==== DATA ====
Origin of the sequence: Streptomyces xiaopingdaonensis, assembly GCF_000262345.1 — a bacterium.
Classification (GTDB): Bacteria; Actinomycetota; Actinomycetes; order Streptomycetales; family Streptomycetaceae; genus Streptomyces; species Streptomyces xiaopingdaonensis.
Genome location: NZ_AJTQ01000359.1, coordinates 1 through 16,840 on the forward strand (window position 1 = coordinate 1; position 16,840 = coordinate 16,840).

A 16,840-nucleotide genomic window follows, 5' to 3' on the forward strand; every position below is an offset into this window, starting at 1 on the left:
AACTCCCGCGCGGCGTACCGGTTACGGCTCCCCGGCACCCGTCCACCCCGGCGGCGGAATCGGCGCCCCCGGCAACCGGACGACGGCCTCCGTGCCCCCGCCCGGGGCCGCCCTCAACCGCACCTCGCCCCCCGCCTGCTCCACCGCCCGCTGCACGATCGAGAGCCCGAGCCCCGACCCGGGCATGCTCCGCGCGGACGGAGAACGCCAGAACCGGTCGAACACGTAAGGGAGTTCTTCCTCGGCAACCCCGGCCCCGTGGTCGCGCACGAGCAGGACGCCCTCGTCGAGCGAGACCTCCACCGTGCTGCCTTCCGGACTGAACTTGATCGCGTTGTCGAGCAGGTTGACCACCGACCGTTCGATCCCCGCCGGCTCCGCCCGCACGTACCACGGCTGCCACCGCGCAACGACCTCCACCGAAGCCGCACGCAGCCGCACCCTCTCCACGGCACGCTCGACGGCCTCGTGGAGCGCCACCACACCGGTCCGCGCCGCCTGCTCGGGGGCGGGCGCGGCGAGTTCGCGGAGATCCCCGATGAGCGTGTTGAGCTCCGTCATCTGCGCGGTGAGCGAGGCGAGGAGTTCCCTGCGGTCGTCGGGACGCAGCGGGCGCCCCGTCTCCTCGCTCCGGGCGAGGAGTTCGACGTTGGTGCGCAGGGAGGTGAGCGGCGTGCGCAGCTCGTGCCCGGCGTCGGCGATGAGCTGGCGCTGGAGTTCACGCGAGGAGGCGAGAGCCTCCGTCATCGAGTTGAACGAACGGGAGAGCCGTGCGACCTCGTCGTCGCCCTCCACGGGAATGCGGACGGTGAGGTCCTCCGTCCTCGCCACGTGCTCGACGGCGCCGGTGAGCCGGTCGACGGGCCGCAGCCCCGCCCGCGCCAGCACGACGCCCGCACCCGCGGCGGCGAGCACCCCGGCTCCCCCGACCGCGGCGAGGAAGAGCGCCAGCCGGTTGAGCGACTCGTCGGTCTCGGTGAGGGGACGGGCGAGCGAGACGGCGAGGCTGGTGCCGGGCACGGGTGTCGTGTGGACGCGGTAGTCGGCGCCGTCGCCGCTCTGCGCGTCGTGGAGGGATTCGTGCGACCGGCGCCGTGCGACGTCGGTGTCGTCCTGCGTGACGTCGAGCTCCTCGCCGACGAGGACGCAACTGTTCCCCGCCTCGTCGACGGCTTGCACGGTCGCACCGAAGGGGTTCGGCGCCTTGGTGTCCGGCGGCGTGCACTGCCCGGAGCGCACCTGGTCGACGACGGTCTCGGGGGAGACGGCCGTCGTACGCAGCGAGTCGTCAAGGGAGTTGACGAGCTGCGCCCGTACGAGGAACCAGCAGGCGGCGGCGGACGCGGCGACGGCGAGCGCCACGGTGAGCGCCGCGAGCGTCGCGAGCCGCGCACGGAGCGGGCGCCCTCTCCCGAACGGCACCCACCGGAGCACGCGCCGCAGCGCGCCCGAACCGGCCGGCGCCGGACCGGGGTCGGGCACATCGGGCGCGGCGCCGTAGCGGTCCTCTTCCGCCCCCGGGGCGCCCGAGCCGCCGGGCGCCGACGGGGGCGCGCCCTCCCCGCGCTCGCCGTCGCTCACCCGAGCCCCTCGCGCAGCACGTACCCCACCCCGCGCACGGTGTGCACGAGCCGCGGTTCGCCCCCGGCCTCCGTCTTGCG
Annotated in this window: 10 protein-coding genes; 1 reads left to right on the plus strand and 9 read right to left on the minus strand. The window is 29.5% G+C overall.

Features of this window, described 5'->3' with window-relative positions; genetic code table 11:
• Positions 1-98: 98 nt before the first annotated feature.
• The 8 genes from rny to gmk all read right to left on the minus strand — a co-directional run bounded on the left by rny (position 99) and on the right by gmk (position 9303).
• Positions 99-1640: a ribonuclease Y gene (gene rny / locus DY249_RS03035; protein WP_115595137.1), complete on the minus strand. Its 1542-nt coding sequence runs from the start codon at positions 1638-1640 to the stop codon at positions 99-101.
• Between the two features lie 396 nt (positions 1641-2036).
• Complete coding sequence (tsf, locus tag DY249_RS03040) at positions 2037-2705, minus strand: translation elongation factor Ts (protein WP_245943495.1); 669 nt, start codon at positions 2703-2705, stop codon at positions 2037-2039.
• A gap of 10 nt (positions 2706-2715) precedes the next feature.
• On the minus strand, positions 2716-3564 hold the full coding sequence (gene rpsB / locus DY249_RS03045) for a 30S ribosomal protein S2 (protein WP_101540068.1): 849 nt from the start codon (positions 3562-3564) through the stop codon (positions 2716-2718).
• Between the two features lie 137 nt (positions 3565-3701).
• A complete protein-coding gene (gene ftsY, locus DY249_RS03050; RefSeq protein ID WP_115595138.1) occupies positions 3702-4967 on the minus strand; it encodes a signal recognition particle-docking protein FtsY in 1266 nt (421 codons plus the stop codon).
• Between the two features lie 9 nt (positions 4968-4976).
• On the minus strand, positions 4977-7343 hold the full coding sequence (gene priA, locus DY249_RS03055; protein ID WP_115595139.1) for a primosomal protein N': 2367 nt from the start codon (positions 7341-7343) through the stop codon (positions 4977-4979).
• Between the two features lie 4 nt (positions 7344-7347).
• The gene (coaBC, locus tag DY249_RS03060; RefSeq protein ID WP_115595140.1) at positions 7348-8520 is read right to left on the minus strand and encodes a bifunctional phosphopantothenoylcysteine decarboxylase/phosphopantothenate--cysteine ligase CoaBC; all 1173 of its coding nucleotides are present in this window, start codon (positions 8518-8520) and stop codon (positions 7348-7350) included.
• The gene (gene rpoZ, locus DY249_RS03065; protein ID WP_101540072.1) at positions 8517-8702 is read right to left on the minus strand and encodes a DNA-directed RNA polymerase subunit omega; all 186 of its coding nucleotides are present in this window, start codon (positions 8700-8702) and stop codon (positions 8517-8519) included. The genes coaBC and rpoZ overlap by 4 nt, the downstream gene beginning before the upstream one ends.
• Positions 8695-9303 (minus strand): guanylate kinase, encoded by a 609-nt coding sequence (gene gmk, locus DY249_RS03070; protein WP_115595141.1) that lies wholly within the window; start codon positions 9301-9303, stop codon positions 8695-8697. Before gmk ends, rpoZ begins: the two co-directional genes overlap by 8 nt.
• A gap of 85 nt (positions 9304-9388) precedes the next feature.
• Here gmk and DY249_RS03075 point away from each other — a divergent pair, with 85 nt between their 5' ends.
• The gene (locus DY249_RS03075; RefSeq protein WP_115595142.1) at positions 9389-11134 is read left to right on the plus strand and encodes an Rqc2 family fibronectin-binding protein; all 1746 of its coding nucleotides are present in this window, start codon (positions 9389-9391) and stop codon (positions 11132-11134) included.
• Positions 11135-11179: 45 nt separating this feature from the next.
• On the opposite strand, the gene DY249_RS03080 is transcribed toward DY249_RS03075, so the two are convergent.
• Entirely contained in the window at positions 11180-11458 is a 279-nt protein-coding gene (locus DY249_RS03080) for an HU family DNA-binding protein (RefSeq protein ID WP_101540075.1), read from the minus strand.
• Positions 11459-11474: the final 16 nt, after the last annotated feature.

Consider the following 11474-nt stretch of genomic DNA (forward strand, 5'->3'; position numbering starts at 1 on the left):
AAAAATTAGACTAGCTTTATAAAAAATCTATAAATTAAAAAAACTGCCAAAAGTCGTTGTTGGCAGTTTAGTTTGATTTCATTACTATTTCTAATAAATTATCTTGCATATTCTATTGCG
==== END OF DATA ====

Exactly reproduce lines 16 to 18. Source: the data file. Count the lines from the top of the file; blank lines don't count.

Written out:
• A complete protein-coding gene (gene ftsY, locus DY249_RS03050; RefSeq protein ID WP_115595138.1) occupies positions 3702-4967 on the minus strand; it encodes a signal recognition particle-docking protein FtsY in 1266 nt (421 codons plus the stop codon).
• Between the two features lie 9 nt (positions 4968-4976).
• On the minus strand, positions 4977-7343 hold the full coding sequence (gene priA, locus DY249_RS03055; protein ID WP_115595139.1) for a primosomal protein N': 2367 nt from the start codon (positions 7341-7343) through the stop codon (positions 4977-4979).